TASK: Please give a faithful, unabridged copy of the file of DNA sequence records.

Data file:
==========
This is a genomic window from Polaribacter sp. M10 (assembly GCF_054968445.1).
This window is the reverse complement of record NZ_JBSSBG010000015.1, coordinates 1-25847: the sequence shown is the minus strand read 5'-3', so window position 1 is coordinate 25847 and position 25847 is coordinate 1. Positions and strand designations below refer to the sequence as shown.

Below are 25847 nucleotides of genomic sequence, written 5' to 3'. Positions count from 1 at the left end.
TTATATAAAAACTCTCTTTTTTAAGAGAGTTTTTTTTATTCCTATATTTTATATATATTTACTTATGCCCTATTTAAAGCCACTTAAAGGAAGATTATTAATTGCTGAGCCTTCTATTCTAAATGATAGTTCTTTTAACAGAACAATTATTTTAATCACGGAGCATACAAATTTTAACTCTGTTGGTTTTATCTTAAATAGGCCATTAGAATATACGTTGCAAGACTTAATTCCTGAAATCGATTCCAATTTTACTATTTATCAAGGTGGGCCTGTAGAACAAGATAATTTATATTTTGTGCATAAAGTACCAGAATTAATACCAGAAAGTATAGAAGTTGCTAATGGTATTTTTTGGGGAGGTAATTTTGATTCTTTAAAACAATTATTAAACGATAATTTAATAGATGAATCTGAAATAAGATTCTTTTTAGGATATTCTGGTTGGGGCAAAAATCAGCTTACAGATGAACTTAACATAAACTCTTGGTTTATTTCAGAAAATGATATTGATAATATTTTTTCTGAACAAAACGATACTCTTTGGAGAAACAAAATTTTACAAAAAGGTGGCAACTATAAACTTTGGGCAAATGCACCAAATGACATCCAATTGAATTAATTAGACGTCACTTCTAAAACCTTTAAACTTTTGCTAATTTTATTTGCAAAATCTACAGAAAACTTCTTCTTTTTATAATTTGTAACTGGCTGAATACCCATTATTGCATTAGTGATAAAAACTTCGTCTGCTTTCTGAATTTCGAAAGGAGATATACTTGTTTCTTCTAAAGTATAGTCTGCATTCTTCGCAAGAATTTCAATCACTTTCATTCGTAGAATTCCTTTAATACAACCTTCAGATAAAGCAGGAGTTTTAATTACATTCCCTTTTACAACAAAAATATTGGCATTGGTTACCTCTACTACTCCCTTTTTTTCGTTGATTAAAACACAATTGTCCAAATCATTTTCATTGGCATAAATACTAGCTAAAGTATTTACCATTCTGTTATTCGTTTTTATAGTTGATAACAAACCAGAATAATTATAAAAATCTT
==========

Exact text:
This is a genomic window from Polaribacter sp. M10 (assembly GCF_054968445.1).
This window is the reverse complement of record NZ_JBSSBG010000015.1, coordinates 1-25847: the sequence shown is the minus strand read 5'-3', so window position 1 is coordinate 25847 and position 25847 is coordinate 1. Positions and strand designations below refer to the sequence as shown.

Below are 25847 nucleotides of genomic sequence, written 5' to 3'. Positions count from 1 at the left end.
TTATATAAAAACTCTCTTTTTTAAGAGAGTTTTTTTTATTCCTATATTTTATATATATTTACTTATGCCCTATTTAAAGCCACTTAAAGGAAGATTATTAATTGCTGAGCCTTCTATTCTAAATGATAGTTCTTTTAACAGAACAATTATTTTAATCACGGAGCATACAAATTTTAACTCTGTTGGTTTTATCTTAAATAGGCCATTAGAATATACGTTGCAAGACTTAATTCCTGAAATCGATTCCAATTTTACTATTTATCAAGGTGGGCCTGTAGAACAAGATAATTTATATTTTGTGCATAAAGTACCAGAATTAATACCAGAAAGTATAGAAGTTGCTAATGGTATTTTTTGGGGAGGTAATTTTGATTCTTTAAAACAATTATTAAACGATAATTTAATAGATGAATCTGAAATAAGATTCTTTTTAGGATATTCTGGTTGGGGCAAAAATCAGCTTACAGATGAACTTAACATAAACTCTTGGTTTATTTCAGAAAATGATATTGATAATATTTTTTCTGAACAAAACGATACTCTTTGGAGAAACAAAATTTTACAAAAAGGTGGCAACTATAAACTTTGGGCAAATGCACCAAATGACATCCAATTGAATTAATTAGACGTCACTTCTAAAACCTTTAAACTTTTGCTAATTTTATTTGCAAAATCTACAGAAAACTTCTTCTTTTTATAATTTGTAACTGGCTGAATACCCATTATTGCATTAGTGATAAAAACTTCGTCTGCTTTCTGAATTTCGAAAGGAGATATACTTGTTTCTTCTAAAGTATAGTCTGCATTCTTCGCAAGAATTTCAATCACTTTCATTCGTAGAATTCCTTTAATACAACCTTCAGATAAAGCAGGAGTTTTAATTACATTCCCTTTTACAACAAAAATATTGGCATTGGTTACCTCTACTACTCCCTTTTTTTCGTTGATTAAAACACAATTGTCCAAATCATTTTCATTGGCATAAATACTAGCTAAAGTATTTACCATTCTGTTATTCGTTTTTATAGTTGATAACAAACCAGAATAATTATAAAAATCTT